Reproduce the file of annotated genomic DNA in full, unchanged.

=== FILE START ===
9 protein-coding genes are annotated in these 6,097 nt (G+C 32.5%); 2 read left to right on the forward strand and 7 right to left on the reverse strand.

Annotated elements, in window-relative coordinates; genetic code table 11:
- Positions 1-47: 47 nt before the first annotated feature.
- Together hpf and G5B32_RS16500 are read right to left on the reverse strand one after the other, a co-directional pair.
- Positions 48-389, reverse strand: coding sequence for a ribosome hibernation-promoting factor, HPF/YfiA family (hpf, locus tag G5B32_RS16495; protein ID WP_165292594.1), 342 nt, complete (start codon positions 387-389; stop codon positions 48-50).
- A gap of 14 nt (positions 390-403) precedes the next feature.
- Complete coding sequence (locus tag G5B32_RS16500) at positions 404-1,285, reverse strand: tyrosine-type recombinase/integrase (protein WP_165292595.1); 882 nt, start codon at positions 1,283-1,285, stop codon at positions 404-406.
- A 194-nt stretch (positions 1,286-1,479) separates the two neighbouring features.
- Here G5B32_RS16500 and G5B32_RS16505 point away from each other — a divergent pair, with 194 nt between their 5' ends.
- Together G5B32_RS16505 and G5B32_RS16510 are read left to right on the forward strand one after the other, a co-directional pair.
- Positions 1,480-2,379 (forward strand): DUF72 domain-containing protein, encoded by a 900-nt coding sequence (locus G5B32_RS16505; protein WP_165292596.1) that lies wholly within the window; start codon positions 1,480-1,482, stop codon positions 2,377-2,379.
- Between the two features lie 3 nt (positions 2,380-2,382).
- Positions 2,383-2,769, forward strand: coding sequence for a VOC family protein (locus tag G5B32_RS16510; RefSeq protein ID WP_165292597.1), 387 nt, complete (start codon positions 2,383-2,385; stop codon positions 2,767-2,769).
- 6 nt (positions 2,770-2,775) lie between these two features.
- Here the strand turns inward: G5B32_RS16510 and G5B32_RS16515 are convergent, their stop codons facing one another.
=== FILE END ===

9 protein-coding genes are annotated in these 6,097 nt (G+C 32.5%); 2 read left to right on the forward strand and 7 right to left on the reverse strand.

Annotated elements, in window-relative coordinates; genetic code table 11:
- Positions 1-47: 47 nt before the first annotated feature.
- Together hpf and G5B32_RS16500 are read right to left on the reverse strand one after the other, a co-directional pair.
- Positions 48-389, reverse strand: coding sequence for a ribosome hibernation-promoting factor, HPF/YfiA family (hpf, locus tag G5B32_RS16495; protein ID WP_165292594.1), 342 nt, complete (start codon positions 387-389; stop codon positions 48-50).
- A gap of 14 nt (positions 390-403) precedes the next feature.
- Complete coding sequence (locus tag G5B32_RS16500) at positions 404-1,285, reverse strand: tyrosine-type recombinase/integrase (protein WP_165292595.1); 882 nt, start codon at positions 1,283-1,285, stop codon at positions 404-406.
- A 194-nt stretch (positions 1,286-1,479) separates the two neighbouring features.
- Here G5B32_RS16500 and G5B32_RS16505 point away from each other — a divergent pair, with 194 nt between their 5' ends.
- Together G5B32_RS16505 and G5B32_RS16510 are read left to right on the forward strand one after the other, a co-directional pair.
- Positions 1,480-2,379 (forward strand): DUF72 domain-containing protein, encoded by a 900-nt coding sequence (locus G5B32_RS16505; protein WP_165292596.1) that lies wholly within the window; start codon positions 1,480-1,482, stop codon positions 2,377-2,379.
- Between the two features lie 3 nt (positions 2,380-2,382).
- Positions 2,383-2,769, forward strand: coding sequence for a VOC family protein (locus tag G5B32_RS16510; RefSeq protein ID WP_165292597.1), 387 nt, complete (start codon positions 2,383-2,385; stop codon positions 2,767-2,769).
- 6 nt (positions 2,770-2,775) lie between these two features.
- Here the strand turns inward: G5B32_RS16510 and G5B32_RS16515 are convergent, their stop codons facing one another.